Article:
Glass is a versatile material, and in recent years has been chosen as the favoured material for a number of unconventional elements of the home, including ceilings, balcony flooring, as well as balcony balustrades. As we will we soon show, glass balustrades are a stunning choice for the balustrades of any balcony, be it modern or otherwise. Glass is strong, easy to maintain, weather resistant, and best of all, it doesn't interrupt the view you are offered. After all, that's almost the best of being on a balcony, right?
Many traditional brick homes throughout London and indeed the UK have seen extension projects that have an objective to be a bold contrast to the existing look and feel of the brickwork, yet still being entirely complementary and fitting. Using contemporary materials and finishes, Emmett Russell Architects transformed this once run-of-the-mill brick exterior into something special. Using glass as for the balustrades, modernity is brought to the home without being overbearing. To see the rest of the beautiful extension, click here.
Again, adding a modern touch to a once unassuming brick home, Sam Tisdall Architects have chosen a modern glass balustrade to frame the balcony of a new two storey extension, creating a seamless frame to the timber decking.
With panoramic views such as this on offer, why would you want to block any inch of out, if you didn't have to? With the greenery of a golf course below, and the city on the horizon, this balcony called for a balustrade made of glass. The linear nature of the timber decking and and the partition work well with the expansive horizon, keeping the deck uniform.
When it comes to balustrades, both indoor and out, steel and glass are the perfect match. The modern pairing work well with a number of decking options, especially timber. This deck is part of a terraced garden in London built by Borrowed Space , with a deck that gave the owners of the steeply sloped site more usable space than before. Often the glass balustrade clamps are left exposed, and even made a feature of, such as on the deck we see here.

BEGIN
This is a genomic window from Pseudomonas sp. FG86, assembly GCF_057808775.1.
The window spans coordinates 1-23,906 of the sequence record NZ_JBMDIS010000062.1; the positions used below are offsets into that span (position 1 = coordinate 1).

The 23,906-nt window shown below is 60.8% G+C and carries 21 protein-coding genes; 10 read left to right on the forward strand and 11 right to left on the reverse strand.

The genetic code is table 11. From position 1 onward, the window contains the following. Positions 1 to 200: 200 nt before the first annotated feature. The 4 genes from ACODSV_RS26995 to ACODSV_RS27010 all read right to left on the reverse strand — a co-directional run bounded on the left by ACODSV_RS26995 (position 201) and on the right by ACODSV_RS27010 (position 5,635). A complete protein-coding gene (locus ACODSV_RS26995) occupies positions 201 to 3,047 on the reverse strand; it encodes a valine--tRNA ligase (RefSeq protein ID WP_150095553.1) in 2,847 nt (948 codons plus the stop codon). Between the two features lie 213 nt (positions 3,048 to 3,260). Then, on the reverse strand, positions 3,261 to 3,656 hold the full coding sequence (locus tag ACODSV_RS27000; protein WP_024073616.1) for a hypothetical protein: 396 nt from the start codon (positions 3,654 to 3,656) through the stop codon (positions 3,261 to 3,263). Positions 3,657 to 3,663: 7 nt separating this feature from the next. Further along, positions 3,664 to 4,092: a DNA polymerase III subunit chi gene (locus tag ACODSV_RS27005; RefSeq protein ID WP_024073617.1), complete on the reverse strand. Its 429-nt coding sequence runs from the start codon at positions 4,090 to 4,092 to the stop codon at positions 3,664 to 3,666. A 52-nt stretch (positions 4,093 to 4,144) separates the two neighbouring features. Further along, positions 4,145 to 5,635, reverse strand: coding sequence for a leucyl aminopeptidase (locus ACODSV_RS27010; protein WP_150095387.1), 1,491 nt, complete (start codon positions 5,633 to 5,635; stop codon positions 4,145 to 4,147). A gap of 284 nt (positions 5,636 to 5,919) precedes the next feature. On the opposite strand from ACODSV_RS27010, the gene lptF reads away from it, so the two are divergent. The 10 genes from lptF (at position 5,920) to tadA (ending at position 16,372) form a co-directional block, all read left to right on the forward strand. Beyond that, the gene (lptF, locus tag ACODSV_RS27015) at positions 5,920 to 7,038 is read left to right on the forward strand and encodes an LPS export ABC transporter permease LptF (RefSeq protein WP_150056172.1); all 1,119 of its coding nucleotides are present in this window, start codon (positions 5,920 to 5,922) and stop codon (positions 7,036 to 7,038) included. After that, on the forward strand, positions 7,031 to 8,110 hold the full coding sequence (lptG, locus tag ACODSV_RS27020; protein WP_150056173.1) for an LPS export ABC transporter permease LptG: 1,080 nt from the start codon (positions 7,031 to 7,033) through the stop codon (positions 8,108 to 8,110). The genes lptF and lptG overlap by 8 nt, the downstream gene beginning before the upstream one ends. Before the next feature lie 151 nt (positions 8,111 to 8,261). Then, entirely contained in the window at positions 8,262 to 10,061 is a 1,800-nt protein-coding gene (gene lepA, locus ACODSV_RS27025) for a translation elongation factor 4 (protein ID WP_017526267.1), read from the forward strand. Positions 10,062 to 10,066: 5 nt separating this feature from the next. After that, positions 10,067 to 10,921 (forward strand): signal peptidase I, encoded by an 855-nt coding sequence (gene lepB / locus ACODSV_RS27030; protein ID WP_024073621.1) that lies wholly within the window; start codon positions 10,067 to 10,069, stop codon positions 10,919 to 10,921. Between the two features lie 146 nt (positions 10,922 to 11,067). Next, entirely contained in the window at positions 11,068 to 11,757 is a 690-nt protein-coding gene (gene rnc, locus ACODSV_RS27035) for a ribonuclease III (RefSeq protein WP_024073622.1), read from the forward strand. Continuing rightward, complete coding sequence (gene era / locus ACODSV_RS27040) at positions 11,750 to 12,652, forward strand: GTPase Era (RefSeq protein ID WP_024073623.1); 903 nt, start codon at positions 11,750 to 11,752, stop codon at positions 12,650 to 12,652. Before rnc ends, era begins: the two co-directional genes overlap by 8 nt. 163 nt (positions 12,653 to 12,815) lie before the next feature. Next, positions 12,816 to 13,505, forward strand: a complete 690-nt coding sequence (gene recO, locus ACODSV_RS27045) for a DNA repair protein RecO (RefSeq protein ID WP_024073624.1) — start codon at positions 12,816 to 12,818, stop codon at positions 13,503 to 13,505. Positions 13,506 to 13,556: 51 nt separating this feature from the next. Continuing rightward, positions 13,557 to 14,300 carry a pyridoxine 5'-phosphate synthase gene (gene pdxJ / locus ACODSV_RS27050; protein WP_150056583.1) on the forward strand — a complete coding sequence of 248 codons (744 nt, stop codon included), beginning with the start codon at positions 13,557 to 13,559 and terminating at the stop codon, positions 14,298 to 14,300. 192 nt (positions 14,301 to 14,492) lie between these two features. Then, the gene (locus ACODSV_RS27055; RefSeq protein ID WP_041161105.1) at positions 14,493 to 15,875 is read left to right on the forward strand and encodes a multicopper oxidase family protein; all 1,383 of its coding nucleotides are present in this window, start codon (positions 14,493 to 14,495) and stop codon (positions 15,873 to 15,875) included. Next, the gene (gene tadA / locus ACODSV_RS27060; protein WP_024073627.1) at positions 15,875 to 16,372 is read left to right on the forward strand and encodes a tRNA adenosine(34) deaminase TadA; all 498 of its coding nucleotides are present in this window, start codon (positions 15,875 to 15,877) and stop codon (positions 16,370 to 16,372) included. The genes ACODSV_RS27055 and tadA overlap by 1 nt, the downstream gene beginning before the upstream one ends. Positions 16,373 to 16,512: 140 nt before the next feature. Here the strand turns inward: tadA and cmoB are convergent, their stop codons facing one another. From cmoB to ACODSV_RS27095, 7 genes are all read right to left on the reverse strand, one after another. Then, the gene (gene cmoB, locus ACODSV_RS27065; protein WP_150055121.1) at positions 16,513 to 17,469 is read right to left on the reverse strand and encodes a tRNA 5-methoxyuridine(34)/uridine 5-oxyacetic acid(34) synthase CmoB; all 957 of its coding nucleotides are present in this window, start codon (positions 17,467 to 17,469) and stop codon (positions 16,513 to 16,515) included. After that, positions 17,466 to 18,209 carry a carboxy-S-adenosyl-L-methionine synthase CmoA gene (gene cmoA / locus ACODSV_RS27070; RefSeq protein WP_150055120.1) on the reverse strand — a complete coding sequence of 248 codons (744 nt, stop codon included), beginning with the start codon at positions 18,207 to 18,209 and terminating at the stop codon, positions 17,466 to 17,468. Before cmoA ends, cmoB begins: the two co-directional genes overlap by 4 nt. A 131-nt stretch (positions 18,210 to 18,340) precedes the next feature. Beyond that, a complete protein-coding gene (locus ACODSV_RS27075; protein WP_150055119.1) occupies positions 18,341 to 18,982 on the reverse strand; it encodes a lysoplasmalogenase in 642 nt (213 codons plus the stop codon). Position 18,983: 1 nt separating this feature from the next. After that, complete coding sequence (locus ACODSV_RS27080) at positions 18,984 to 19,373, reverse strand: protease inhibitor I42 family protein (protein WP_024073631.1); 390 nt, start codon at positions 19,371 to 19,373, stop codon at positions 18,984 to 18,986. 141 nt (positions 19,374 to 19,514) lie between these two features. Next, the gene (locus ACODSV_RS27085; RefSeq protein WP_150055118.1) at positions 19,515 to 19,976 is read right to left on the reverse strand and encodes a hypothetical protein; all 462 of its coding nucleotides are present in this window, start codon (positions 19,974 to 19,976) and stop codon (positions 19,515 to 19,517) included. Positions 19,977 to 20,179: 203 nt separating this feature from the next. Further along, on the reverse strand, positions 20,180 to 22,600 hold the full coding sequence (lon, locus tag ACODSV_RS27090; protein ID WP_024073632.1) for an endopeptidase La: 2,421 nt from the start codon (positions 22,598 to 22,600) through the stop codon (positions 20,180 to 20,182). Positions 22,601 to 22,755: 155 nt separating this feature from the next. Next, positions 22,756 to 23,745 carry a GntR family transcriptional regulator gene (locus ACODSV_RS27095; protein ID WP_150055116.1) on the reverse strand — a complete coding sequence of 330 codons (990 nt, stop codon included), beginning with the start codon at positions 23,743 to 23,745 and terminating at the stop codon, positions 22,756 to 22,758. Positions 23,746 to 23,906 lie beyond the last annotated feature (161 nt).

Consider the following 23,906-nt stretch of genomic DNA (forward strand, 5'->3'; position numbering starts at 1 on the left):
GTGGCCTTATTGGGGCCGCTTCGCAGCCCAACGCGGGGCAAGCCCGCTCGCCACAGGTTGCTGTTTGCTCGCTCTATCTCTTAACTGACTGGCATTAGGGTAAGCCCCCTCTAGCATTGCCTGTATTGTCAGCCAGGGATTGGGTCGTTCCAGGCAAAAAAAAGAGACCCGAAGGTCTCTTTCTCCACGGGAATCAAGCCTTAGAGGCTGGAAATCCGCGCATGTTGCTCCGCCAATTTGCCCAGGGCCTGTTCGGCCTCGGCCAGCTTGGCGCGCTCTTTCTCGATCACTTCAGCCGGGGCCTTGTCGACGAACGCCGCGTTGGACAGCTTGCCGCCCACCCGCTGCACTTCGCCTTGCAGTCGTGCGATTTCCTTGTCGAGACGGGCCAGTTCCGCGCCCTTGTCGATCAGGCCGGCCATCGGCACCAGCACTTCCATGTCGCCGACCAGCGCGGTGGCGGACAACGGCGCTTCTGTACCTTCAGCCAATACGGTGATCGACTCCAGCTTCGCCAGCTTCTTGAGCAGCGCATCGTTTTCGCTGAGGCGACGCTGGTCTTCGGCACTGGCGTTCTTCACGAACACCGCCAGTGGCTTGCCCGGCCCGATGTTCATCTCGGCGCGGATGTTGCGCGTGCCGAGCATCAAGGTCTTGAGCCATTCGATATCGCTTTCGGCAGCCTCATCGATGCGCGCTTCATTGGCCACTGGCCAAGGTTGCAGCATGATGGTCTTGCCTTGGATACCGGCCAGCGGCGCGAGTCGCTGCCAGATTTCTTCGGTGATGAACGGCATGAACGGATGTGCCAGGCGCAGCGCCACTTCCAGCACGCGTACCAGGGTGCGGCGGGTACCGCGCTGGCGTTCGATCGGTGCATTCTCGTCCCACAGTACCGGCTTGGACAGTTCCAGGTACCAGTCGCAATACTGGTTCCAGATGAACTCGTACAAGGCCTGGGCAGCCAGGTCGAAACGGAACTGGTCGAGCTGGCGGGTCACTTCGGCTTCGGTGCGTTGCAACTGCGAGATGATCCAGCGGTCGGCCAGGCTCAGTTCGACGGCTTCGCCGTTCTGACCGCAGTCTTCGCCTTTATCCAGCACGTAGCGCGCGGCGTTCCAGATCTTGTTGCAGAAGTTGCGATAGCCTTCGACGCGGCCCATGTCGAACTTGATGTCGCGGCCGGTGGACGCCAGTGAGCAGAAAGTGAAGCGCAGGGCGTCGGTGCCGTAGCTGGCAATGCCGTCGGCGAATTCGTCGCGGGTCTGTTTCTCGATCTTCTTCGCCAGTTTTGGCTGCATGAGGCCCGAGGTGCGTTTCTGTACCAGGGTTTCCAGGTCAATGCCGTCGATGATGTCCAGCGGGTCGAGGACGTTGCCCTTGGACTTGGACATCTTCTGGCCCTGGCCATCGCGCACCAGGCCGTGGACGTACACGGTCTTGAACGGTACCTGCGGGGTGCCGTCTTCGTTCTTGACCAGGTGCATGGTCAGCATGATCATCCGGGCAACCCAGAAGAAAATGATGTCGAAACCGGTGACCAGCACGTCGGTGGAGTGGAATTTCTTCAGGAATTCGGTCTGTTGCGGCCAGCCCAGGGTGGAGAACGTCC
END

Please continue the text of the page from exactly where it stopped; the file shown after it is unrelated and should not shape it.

Another example of using glass and steel together is this home by Nicolas Tye Architects, that has chosen to make a feature of the steel braces and clamps. Using glass gives a free-flowing nature to this terrace, and allows even more natural light to flow into the atrium below. Notice glass has also been used as balustrades for the second storey windows, allowing those upstairs to open the full-length windows without fear of falling out, and still keeping availability to natural light as the main design principle.
There's nothing quite like living by the ocean, and if you are lucky enough to live the coastal lifestyle, you want to embrace the beauty of the surrounding nature whenever possible. This small but cosy deck is part of a home in Cornwall, that has again used glass for the balustrades, so as not to interfere with the water views.
As with any rooftop terrace, the view is always the most pleasing part about spending time on the outdoors. Again, so as not to interfere with the sweeping view of London's rooftops, this terrace at Southbank uses glass balustrades, while incorporating a rooftop garden and mood lighting to set the scene. Glass balustrades are a smart option for a terrace such as this, as they do not interfere too much with the existing look and feel of the building from the street.